Gameplay

The gamplay of Fire Emblem d20, just like the console games, are turn-based. In the game, the first player to go makes their move, then all of the allies for that army moves. Then, the next player goes, and then their allies, and this continues until all players move. Then control goes back to the first player, and gameplay loops in this pattern until there is a victor.

Turn structure


Within each turn, a player does the following first:
* Applies effects to all units afflicted by conditions, such as damage from poison.
* Applies effects to all units on a certain type of terrain, such as the healing effects of a fort.
* Removes conditions from unit, if this turn would bring the turn count of the condition to 0.

Afterward, gameplay begins. For each unit, the player can move the unit up to the amount of spaces the unit can move up to, then perform an action. In the case of a mounted/flying unit, the unit can move its remaining amount of spaces after performing an action, but after that second movement, must stop without a second action.

Moving


As a unit moves, start the count at 0, and increase the count by the terrain cost for each space the unit would walk on. If the unit walks a path that is less than or equal to its movement cost, it can stop at that space, but cannot walk a path that has a cost over the unit's movement cost. For example, a myrmidon with movement of 5 can walk through three plains spaces and one forest space for a total of 5 (forests have a cost of 2), but cannot walk on another space until the next turn, as another space would cause the count to go over the unit's movement cost.
After an action, if there is any remaining spaces left, a mounted/flying unit may use the rest of their movement spaces, but cannot make a second action. For example, if a Cavalier (movement of 7) moves past three plains spaces (total cost of 3), then attacks, the unit can move after attacking, up to a cost of 4. Therefore the unit can ride past four plains spaces, two plains and one forest, two forests, etc.
Also note that the full movement cost does not have to be made.

Actions


The following is a list of actions a unit can make on their turn. Note that if a unit makes any kind of action, they CAN NOT, under ANY condition, undo their move, and must take the movement.

Attack


The most common action between units is an attack. For this, the unit declaring the attack first chooses which weapon to attack with (which they will equip), and battle stats will be determined. If the player likes the battle stats, they may choose to declare battle, and roll for attacks. However, if they do not like it, they may choose to cancel the attack, and re-move their unit. In some cases, the GM may use the strict battle rule, which means once the player chooses to make an attack, the choice cannot be taken back and the battle is carried out regardless of what the battle stats are.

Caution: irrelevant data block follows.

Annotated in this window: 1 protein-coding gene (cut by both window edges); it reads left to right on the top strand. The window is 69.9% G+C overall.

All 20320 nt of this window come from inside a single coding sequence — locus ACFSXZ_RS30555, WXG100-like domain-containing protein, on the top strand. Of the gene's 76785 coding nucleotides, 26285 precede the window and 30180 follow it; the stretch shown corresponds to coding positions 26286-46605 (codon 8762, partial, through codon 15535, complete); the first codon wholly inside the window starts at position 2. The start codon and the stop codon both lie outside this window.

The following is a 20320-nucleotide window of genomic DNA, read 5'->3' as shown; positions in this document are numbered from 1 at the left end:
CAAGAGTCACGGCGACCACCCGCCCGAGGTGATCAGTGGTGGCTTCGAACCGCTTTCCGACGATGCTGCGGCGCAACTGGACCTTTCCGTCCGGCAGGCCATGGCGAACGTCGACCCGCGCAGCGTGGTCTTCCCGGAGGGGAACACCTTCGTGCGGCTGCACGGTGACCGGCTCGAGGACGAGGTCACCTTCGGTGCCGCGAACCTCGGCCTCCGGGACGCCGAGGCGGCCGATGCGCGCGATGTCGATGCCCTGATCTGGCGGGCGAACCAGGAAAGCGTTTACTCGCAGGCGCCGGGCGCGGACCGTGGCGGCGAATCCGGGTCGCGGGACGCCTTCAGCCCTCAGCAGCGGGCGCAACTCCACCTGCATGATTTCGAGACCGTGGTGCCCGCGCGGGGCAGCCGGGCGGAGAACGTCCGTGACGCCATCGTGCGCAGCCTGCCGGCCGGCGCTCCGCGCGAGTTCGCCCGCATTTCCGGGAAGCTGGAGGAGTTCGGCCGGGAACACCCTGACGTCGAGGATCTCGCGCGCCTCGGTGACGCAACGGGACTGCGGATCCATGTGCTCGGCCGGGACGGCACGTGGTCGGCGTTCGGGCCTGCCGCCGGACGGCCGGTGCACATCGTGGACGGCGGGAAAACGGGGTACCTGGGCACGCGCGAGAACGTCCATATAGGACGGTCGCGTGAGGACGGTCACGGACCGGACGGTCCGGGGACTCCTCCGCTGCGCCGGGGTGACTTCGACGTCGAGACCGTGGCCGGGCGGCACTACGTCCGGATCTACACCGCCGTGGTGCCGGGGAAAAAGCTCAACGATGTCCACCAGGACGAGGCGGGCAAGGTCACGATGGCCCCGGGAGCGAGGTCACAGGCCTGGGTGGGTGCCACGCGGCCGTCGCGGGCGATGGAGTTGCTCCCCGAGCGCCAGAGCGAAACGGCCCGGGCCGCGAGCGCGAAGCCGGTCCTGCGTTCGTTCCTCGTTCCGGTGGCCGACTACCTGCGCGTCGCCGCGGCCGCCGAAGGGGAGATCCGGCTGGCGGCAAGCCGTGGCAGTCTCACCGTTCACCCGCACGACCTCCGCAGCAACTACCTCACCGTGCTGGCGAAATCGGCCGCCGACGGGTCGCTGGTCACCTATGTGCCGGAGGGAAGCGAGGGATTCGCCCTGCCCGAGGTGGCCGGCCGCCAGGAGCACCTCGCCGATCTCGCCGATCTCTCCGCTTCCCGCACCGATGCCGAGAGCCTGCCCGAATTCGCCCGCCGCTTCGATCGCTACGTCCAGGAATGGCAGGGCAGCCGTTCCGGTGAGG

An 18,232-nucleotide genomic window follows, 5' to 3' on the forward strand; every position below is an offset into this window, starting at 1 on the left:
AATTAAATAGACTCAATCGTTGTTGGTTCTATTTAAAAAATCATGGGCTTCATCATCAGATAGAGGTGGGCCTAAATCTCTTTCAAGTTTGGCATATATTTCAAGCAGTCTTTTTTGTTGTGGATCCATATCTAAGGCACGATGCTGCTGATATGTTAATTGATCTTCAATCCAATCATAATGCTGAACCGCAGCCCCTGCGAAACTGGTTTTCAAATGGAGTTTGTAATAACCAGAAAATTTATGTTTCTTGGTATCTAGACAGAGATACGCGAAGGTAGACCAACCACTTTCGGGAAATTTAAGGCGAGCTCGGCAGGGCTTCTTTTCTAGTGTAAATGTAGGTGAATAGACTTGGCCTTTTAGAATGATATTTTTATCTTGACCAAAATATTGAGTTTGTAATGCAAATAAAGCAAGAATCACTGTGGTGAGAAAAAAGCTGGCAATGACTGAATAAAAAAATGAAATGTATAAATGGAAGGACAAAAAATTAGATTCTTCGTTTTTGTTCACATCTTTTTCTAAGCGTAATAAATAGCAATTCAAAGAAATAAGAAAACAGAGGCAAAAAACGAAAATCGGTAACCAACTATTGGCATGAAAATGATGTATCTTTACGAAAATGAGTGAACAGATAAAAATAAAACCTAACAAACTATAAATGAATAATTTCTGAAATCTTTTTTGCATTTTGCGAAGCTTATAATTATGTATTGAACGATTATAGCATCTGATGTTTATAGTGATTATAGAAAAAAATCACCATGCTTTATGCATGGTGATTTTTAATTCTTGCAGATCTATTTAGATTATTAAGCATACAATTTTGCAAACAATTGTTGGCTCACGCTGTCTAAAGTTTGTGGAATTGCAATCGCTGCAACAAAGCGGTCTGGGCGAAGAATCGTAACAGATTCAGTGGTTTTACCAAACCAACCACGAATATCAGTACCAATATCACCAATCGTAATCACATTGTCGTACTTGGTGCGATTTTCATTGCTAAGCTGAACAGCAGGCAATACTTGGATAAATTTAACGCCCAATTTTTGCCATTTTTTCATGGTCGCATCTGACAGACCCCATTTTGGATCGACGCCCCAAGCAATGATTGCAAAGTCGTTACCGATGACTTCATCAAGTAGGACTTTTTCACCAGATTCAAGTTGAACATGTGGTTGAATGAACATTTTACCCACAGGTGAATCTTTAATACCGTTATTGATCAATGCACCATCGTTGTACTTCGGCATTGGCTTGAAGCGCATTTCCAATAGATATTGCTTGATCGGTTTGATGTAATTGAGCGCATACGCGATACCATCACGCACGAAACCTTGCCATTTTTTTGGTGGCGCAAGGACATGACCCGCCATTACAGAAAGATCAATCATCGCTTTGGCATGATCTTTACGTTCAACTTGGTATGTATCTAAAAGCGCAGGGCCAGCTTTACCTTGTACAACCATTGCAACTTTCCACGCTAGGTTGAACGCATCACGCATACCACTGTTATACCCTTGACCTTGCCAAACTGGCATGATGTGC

Attacking is explained more in-depth in the battle section.

Item


In the heat of battle, units will need to heal themselves if there isn't a priest around, or the rescue of a friendly unit. Or the unit needs to boost their stats with special items. In this case, the unit can end their move by using an item. In this case, after moving, the unit can choose which item to use, and the effect is carried out. After that, the durability of the item is lowered by 1, and if it reaches 0, the item is fully consumed and removed from the inventory. Refer to the items section for item effects.
If a unit wishes to switch equipment, the unit can still re-move if they wish to do so, as long as they only wished to switch equipment.
Items/weapons may also be dropped as well, and this counts as an action that cannot be undone, making the movement unchangeable as well. When you choose to drop an item, the item will be completely erased from your inventory. Be careful! If you drop a weapon you have equipped, you'll be unarmed, and therefore cant make attacks or deal any damage!

Trade


Trading between friendly units becomes very handy for tactical attacks on certain opposing units, or if a unit has a weapon they can not use and you wish to bring it to another friendly unit for their use. To trade, move the unit to a space adjacent to the unit you wish for them to trade with, and then any of the items may be swapped/given between units, as long as it meets the 5 weapon/item limits. All trades do NOT have to be even trades: a unit can simply give/take items between another unit as well.

Staff


Magical units that have the staff proficiency will be able to use this action. As long as the unit holds a staff that can be used within range effectively (meaning using the staff will have some kind of effect on the unit; using a Heal staff on a unit with full HP cannot be done), it can take this action. When making a Staff action, select a staff the unit holds (which becomes equipped), and choose a target unit within range. If used against an enemy, a die roll will have to be made for hit chance. If used on a friendly unit, the effect is always carried out (as hit rate would obviously always be 100). After using a staff's effect, the staff's durability is reduced by 1, and fully consumed and removed from the inventory if durability drops to 0.
Staves against enemies are explained in the battle section.

Rescue


When a unit is low in health and needs help, you'll need to rescue that unit if you cant heal it in time! With the help of your friendly units, you can pick up a lighter unit and carry them with you, preventing any damage from reaching them. In order to rescue a unit, move adjacent to them, and choose to Rescue them, moving their unit token under the rescuing unit's token. The unit that rescues the lighter unit suffers a 50% penalty on Skill and Speed, as well as 1 movement. Units can only rescue other units that:
* Have a Constitution lower than the rescuing unit's Aid.
* Are not holding another unit.
* Are not enemies. Friendly/neutral NPCs are rescuable.